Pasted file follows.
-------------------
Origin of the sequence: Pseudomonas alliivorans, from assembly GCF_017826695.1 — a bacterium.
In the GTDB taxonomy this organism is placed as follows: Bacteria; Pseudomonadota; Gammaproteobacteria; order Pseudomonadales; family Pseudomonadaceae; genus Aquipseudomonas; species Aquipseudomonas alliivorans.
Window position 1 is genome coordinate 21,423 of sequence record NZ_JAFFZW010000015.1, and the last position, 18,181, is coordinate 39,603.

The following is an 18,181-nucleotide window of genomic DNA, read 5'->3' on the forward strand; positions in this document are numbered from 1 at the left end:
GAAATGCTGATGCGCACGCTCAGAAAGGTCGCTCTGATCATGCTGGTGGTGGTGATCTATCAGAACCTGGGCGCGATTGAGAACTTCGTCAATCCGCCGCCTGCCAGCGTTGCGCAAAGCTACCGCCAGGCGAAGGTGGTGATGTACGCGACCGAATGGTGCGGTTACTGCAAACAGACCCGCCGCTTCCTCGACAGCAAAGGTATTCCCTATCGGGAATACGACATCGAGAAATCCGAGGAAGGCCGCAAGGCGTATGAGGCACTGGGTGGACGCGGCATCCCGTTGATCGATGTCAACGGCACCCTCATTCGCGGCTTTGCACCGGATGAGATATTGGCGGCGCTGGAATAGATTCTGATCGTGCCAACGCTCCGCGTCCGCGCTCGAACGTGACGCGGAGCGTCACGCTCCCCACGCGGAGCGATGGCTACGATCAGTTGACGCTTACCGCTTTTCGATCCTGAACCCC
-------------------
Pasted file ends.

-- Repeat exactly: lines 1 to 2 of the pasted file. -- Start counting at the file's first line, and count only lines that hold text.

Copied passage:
Origin of the sequence: Pseudomonas alliivorans, from assembly GCF_017826695.1 — a bacterium.
In the GTDB taxonomy this organism is placed as follows: Bacteria; Pseudomonadota; Gammaproteobacteria; order Pseudomonadales; family Pseudomonadaceae; genus Aquipseudomonas; species Aquipseudomonas alliivorans.